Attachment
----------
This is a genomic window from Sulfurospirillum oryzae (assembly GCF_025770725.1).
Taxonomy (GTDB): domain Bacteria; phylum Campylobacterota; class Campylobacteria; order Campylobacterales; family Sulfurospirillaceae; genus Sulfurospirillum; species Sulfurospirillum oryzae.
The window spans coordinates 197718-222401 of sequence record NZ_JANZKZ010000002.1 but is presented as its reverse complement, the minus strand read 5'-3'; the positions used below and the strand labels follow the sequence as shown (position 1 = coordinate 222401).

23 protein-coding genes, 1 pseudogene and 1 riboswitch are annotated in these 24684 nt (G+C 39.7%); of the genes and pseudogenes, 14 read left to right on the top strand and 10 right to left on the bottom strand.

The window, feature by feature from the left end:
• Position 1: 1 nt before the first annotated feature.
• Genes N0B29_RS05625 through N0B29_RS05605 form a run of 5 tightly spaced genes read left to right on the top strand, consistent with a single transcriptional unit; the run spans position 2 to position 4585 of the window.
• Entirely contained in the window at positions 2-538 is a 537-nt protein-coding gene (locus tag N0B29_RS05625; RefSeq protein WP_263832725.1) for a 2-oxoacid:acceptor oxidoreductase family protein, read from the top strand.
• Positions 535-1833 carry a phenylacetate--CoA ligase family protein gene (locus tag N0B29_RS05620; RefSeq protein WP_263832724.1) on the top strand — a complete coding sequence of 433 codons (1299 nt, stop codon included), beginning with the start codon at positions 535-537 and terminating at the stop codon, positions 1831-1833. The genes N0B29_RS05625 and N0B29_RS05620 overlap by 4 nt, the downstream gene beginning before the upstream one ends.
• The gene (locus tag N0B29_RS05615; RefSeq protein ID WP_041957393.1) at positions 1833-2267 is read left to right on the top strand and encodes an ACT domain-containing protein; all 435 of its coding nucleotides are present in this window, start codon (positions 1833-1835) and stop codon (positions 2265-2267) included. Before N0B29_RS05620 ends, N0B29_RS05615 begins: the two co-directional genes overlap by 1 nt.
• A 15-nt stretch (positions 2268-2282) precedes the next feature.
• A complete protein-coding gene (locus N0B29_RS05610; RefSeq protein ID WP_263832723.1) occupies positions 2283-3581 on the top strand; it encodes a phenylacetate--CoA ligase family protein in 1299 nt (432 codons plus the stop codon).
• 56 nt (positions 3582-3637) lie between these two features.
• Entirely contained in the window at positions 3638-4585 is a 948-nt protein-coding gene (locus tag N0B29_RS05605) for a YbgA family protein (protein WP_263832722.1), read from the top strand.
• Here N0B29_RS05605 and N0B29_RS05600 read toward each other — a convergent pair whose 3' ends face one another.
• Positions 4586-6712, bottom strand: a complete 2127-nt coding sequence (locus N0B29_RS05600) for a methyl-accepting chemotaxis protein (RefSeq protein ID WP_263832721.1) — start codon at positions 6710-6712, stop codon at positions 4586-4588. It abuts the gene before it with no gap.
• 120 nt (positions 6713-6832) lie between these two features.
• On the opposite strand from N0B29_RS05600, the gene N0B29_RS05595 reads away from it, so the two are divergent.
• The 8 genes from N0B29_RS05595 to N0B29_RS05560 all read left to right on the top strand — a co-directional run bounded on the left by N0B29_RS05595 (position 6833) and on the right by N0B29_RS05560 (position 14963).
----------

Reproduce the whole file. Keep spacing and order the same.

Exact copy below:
This is a genomic window from Sulfurospirillum oryzae (assembly GCF_025770725.1).
Taxonomy (GTDB): domain Bacteria; phylum Campylobacterota; class Campylobacteria; order Campylobacterales; family Sulfurospirillaceae; genus Sulfurospirillum; species Sulfurospirillum oryzae.
The window spans coordinates 197718-222401 of sequence record NZ_JANZKZ010000002.1 but is presented as its reverse complement, the minus strand read 5'-3'; the positions used below and the strand labels follow the sequence as shown (position 1 = coordinate 222401).

23 protein-coding genes, 1 pseudogene and 1 riboswitch are annotated in these 24684 nt (G+C 39.7%); of the genes and pseudogenes, 14 read left to right on the top strand and 10 right to left on the bottom strand.

The window, feature by feature from the left end:
• Position 1: 1 nt before the first annotated feature.
• Genes N0B29_RS05625 through N0B29_RS05605 form a run of 5 tightly spaced genes read left to right on the top strand, consistent with a single transcriptional unit; the run spans position 2 to position 4585 of the window.
• Entirely contained in the window at positions 2-538 is a 537-nt protein-coding gene (locus tag N0B29_RS05625; RefSeq protein WP_263832725.1) for a 2-oxoacid:acceptor oxidoreductase family protein, read from the top strand.
• Positions 535-1833 carry a phenylacetate--CoA ligase family protein gene (locus tag N0B29_RS05620; RefSeq protein WP_263832724.1) on the top strand — a complete coding sequence of 433 codons (1299 nt, stop codon included), beginning with the start codon at positions 535-537 and terminating at the stop codon, positions 1831-1833. The genes N0B29_RS05625 and N0B29_RS05620 overlap by 4 nt, the downstream gene beginning before the upstream one ends.
• The gene (locus tag N0B29_RS05615; RefSeq protein ID WP_041957393.1) at positions 1833-2267 is read left to right on the top strand and encodes an ACT domain-containing protein; all 435 of its coding nucleotides are present in this window, start codon (positions 1833-1835) and stop codon (positions 2265-2267) included. Before N0B29_RS05620 ends, N0B29_RS05615 begins: the two co-directional genes overlap by 1 nt.
• A 15-nt stretch (positions 2268-2282) precedes the next feature.
• A complete protein-coding gene (locus N0B29_RS05610; RefSeq protein ID WP_263832723.1) occupies positions 2283-3581 on the top strand; it encodes a phenylacetate--CoA ligase family protein in 1299 nt (432 codons plus the stop codon).
• 56 nt (positions 3582-3637) lie between these two features.
• Entirely contained in the window at positions 3638-4585 is a 948-nt protein-coding gene (locus tag N0B29_RS05605) for a YbgA family protein (protein WP_263832722.1), read from the top strand.
• Here N0B29_RS05605 and N0B29_RS05600 read toward each other — a convergent pair whose 3' ends face one another.
• Positions 4586-6712, bottom strand: a complete 2127-nt coding sequence (locus N0B29_RS05600) for a methyl-accepting chemotaxis protein (RefSeq protein ID WP_263832721.1) — start codon at positions 6710-6712, stop codon at positions 4586-4588. It abuts the gene before it with no gap.
• 120 nt (positions 6713-6832) lie between these two features.
• On the opposite strand from N0B29_RS05600, the gene N0B29_RS05595 reads away from it, so the two are divergent.
• The 8 genes from N0B29_RS05595 to N0B29_RS05560 all read left to right on the top strand — a co-directional run bounded on the left by N0B29_RS05595 (position 6833) and on the right by N0B29_RS05560 (position 14963).